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Should Central Banks Adjust Their Target Horizons in Response to House-Price Bubbles?

  • Meenakshi Basant Roi
  • Rhys R. Mendes

The authors investigate the implications of house-price bubbles for the optimal inflation-target horizon using a dynamic general-equilibrium model with credit frictions, house-price bubbles, and small open-economy features. They find that, given the distribution of shocks and inflation persistence over the past 25 years, the optimal target horizon for Canada tends to be at the lower end of the six- to eight-quarter range that has characterized the Bank of Canada's policy since the inception of the inflation-targeting regime. The authors' results also suggest that it may be appropriate to take a longer view of the inflation-target horizon when the economy faces a houseprice bubble.

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Paper provided by Bank of Canada in its series Discussion Papers with number 07-4.

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Length: 43 pages
Date of creation: 2007
Date of revision:
Handle: RePEc:bca:bocadp:07-4
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  1. Michael Woodford, 1999. "Optimal monetary policy inertia," Proceedings, Federal Reserve Bank of San Francisco.
  2. Nicoletta Batini & Edward Nelson, 1999. "Optimal Horizons for Inflation Targeting," Computing in Economics and Finance 1999 1052, Society for Computational Economics.
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  4. David Gruen & Michael Plumb & Andrew Stone, 2003. "How Should Monetary Policy Respond to Asset-price Bubbles?," RBA Annual Conference Volume, in: Anthony Richards & Tim Robinson (ed.), Asset Prices and Monetary Policy Reserve Bank of Australia.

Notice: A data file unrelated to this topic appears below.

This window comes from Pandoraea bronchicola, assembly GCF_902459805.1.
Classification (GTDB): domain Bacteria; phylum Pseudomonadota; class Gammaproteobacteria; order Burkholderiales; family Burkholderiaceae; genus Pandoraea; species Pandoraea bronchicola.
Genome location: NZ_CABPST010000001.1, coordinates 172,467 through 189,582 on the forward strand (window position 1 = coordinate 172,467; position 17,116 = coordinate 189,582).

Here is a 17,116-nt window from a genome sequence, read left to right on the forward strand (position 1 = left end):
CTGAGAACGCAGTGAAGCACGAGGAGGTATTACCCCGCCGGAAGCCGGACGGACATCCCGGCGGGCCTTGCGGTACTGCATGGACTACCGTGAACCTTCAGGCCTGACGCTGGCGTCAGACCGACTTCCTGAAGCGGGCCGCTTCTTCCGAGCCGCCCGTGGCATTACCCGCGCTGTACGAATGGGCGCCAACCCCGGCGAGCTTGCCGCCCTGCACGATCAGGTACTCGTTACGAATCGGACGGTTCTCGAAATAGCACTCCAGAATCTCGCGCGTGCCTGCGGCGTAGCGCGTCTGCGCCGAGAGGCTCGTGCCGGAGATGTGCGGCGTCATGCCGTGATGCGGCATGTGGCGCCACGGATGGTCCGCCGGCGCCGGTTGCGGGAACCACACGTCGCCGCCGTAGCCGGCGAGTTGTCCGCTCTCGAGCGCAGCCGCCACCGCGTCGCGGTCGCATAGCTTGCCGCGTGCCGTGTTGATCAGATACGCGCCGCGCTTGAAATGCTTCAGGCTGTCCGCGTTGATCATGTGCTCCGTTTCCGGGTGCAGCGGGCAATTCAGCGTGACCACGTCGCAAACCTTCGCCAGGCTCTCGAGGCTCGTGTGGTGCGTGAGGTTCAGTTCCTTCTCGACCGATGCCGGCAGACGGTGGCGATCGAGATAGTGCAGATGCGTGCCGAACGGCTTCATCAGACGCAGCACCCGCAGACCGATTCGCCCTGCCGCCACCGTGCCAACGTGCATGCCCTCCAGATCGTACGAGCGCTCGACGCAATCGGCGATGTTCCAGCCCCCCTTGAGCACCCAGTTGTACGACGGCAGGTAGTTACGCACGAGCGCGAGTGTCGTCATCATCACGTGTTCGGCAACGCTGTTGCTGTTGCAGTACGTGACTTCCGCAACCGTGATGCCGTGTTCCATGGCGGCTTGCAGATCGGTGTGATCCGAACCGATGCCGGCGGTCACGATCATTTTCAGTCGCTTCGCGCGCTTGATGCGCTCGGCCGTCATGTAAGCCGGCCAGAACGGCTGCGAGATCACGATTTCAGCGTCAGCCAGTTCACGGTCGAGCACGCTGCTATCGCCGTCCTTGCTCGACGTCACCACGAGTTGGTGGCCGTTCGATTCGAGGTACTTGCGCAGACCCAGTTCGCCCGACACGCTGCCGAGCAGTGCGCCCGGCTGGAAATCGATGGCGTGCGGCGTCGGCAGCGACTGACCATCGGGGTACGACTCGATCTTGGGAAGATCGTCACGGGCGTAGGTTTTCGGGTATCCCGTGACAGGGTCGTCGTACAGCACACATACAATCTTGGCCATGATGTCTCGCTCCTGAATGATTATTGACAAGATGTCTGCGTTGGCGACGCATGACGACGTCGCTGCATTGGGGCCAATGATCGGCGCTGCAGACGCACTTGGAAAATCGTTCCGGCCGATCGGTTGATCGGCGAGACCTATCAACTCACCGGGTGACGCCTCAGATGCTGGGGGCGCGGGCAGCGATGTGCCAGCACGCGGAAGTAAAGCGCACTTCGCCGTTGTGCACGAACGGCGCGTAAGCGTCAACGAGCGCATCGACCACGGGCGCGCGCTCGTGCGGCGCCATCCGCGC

5. Stephanie Schmitt-Grohé & Martín Uribe, 2006. "Optimal Inflation Stabilization in a Medium-Scale Macroeconomic Model," Working Papers Central Bank of Chile 410, Central Bank of Chile.
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  8. Ben Bernanke & Mark Gertler, 1999. "Monetary policy and asset price volatility," Proceedings - Economic Policy Symposium - Jackson Hole, Federal Reserve Bank of Kansas City, pages 77-128.
  9. Bernanke, B. & Gertler, M. & Gilchrist, S., 1998. "The Financial Accelerator in a Quantitative Business Cycle Framework," Working Papers 98-03, C.V. Starr Center for Applied Economics, New York University.
  10. Lawrence J. Christiano & Martin Eichenbaum & Charles L. Evans, 2005. "Nominal Rigidities and the Dynamic Effects of a Shock to Monetary Policy," Journal of Political Economy, University of Chicago Press, vol. 113(1), pages 1-45, February.
  11. Stephen G. Cecchetti & Hans Genberg & Sushil Wadhwani, 2002. "Asset Prices in a Flexible Inflation Targeting Framework," NBER Working Papers 8970, National Bureau of Economic Research, Inc.
  12. Erceg, Christopher J. & Henderson, Dale W. & Levin, Andrew T., 2000. "Optimal monetary policy with staggered wage and price contracts," Journal of Monetary Economics, Elsevier, vol. 46(2), pages 281-313, October.
  13. Calvo, Guillermo A., 1983. "Staggered prices in a utility-maximizing framework," Journal of Monetary Economics, Elsevier, vol. 12(3), pages 383-398, September.
  14. Jeffrey C. Fuhrer, 2000. "Habit Formation in Consumption and Its Implications for Monetary-Policy Models," American Economic Review, American Economic Association, vol. 90(3), pages 367-390, June.
  15. Blanchard, Olivier Jean, 1979. "Speculative bubbles, crashes and rational expectations," Economics Letters, Elsevier, vol. 3(4), pages 387-389.
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  17. Julio Rotemberg & Michael Woodford, 1997. "An Optimization-Based Econometric Framework for the Evaluation of Monetary Policy," NBER Chapters, in: NBER Macroeconomics Annual 1997, Volume 12, pages 297-361 National Bureau of Economic Research, Inc.
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